Scandalous Liaisons tells the story of the most hedonistic, loose-living court in English history, from Charles II's youthful years and mistresses in France, to his tempestuous relationship with the hot-tempered, sexually and financially voracious Barbara Villiers. Of Charles's mistresses, everybody's favourite was the perky Cockney actress, Nell Gwyn. Nell and the French aristocrat (and not-so-very secret agent) Louise de Keroualle were the two women he would remember on his deathbed.
The court, a world of extravagant displays of wealth, was also a sexual merry-go-round of flirtation, cuckoldry and betrayals, occasional unwanted pregnancies and fierce duels, as ordinary people looked on, fascinated and appalled. Filled with flamboyant men and women and astonishing incidents, this book draws on a wealth of writing by contemporary observers, such as diaries and memoirs (from Pepys and the French Comte de Gramont), letters, gossip, biting satires and bawdy lampoons directed at everyone from bishops to promiscuous court beauties and poxed swaggerers.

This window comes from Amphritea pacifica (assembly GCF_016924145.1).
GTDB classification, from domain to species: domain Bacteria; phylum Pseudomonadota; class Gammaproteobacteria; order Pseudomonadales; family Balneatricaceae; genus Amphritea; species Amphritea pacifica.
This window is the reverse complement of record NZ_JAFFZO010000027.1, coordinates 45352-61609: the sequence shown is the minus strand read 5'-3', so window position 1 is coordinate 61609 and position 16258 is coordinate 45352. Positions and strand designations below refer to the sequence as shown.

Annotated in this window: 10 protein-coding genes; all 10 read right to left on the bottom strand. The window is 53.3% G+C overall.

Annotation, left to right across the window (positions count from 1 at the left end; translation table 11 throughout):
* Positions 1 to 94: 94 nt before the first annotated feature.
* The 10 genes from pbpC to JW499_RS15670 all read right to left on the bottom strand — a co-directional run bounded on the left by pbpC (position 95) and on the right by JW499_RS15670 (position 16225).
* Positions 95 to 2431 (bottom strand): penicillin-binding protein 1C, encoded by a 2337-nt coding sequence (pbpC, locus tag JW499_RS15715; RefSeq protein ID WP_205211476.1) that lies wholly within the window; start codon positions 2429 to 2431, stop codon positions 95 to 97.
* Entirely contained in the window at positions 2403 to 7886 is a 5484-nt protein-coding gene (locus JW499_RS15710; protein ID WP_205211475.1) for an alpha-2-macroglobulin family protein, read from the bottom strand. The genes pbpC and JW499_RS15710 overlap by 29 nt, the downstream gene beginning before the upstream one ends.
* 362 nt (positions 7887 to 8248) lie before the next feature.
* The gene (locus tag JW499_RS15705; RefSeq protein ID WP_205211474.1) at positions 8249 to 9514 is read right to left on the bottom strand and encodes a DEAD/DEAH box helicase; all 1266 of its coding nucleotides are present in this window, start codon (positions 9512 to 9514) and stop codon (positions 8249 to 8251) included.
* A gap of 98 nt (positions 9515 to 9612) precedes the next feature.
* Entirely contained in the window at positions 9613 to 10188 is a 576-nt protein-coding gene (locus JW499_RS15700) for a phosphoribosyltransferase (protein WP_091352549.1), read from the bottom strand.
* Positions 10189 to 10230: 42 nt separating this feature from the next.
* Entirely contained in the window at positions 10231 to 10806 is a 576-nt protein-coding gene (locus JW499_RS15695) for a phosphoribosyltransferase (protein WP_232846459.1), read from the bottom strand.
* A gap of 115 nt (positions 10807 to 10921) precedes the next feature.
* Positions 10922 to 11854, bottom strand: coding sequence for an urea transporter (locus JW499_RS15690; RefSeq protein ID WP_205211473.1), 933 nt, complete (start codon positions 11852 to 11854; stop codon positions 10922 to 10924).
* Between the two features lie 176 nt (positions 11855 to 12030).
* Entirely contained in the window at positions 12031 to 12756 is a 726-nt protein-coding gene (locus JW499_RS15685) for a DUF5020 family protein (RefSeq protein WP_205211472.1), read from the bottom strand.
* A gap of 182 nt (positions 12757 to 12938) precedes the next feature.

All this is set in the context of Restoration libertinism and political events such as Charles's secret deals with Louis XIV, the wars with the Dutch, court political intrigues and popular anti-Catholic feeling. Based on contemporary sources and modern historical studies, Scandalous Liaisons provides a richly varied and entertaining picture of a most extraordinary time.
R. E. Pritchard formerly lectured on seventeenth-century and modern literature at Keele University. Among his publications are the anthology Shakespeare's England, studies of seventeenth-century writer-travellers and, more recently, Passion for Living: John Wilmot, Earl of Rochester, a biography of the outrageous wit and poet at Charles II's court. He now lives in West Oxfordshire.